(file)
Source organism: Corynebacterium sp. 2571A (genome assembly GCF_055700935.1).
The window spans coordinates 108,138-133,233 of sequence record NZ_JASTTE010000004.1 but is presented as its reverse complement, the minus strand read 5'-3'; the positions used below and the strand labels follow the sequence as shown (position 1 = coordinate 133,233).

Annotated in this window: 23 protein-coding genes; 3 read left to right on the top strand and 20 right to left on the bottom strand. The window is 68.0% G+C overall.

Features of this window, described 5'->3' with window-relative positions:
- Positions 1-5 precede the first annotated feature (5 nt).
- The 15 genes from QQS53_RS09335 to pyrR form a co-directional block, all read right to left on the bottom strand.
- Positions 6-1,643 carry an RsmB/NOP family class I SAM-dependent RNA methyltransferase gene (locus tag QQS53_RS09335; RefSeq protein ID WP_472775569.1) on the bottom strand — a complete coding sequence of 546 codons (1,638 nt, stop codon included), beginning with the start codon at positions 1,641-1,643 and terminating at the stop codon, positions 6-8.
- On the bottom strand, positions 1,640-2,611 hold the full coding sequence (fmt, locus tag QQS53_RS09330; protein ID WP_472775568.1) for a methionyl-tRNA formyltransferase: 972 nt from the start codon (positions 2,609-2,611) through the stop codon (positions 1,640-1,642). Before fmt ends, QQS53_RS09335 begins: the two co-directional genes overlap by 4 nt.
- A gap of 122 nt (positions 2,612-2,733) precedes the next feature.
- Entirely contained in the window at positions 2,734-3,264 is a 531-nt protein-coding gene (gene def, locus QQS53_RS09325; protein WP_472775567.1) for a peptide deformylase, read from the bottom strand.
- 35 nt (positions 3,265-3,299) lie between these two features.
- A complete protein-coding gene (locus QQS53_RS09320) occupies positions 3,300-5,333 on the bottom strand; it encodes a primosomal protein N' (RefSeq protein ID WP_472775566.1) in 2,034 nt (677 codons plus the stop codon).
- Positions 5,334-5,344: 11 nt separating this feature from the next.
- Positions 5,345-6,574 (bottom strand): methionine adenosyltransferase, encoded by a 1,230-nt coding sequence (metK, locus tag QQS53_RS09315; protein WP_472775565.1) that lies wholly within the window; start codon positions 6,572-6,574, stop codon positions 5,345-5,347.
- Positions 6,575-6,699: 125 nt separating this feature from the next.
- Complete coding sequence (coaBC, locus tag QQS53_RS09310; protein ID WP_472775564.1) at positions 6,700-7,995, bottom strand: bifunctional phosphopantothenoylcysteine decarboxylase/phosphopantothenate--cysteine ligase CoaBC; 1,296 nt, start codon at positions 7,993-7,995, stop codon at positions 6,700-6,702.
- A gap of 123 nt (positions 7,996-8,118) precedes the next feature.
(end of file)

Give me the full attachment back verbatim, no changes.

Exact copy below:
Source organism: Corynebacterium sp. 2571A (genome assembly GCF_055700935.1).
The window spans coordinates 108,138-133,233 of sequence record NZ_JASTTE010000004.1 but is presented as its reverse complement, the minus strand read 5'-3'; the positions used below and the strand labels follow the sequence as shown (position 1 = coordinate 133,233).

Annotated in this window: 23 protein-coding genes; 3 read left to right on the top strand and 20 right to left on the bottom strand. The window is 68.0% G+C overall.

Features of this window, described 5'->3' with window-relative positions:
- Positions 1-5 precede the first annotated feature (5 nt).
- The 15 genes from QQS53_RS09335 to pyrR form a co-directional block, all read right to left on the bottom strand.
- Positions 6-1,643 carry an RsmB/NOP family class I SAM-dependent RNA methyltransferase gene (locus tag QQS53_RS09335; RefSeq protein ID WP_472775569.1) on the bottom strand — a complete coding sequence of 546 codons (1,638 nt, stop codon included), beginning with the start codon at positions 1,641-1,643 and terminating at the stop codon, positions 6-8.
- On the bottom strand, positions 1,640-2,611 hold the full coding sequence (fmt, locus tag QQS53_RS09330; protein ID WP_472775568.1) for a methionyl-tRNA formyltransferase: 972 nt from the start codon (positions 2,609-2,611) through the stop codon (positions 1,640-1,642). Before fmt ends, QQS53_RS09335 begins: the two co-directional genes overlap by 4 nt.
- A gap of 122 nt (positions 2,612-2,733) precedes the next feature.
- Entirely contained in the window at positions 2,734-3,264 is a 531-nt protein-coding gene (gene def, locus QQS53_RS09325; protein WP_472775567.1) for a peptide deformylase, read from the bottom strand.
- 35 nt (positions 3,265-3,299) lie between these two features.
- A complete protein-coding gene (locus QQS53_RS09320) occupies positions 3,300-5,333 on the bottom strand; it encodes a primosomal protein N' (RefSeq protein ID WP_472775566.1) in 2,034 nt (677 codons plus the stop codon).
- Positions 5,334-5,344: 11 nt separating this feature from the next.
- Positions 5,345-6,574 (bottom strand): methionine adenosyltransferase, encoded by a 1,230-nt coding sequence (metK, locus tag QQS53_RS09315; protein WP_472775565.1) that lies wholly within the window; start codon positions 6,572-6,574, stop codon positions 5,345-5,347.
- Positions 6,575-6,699: 125 nt separating this feature from the next.
- Complete coding sequence (coaBC, locus tag QQS53_RS09310; protein ID WP_472775564.1) at positions 6,700-7,995, bottom strand: bifunctional phosphopantothenoylcysteine decarboxylase/phosphopantothenate--cysteine ligase CoaBC; 1,296 nt, start codon at positions 7,993-7,995, stop codon at positions 6,700-6,702.
- A gap of 123 nt (positions 7,996-8,118) precedes the next feature.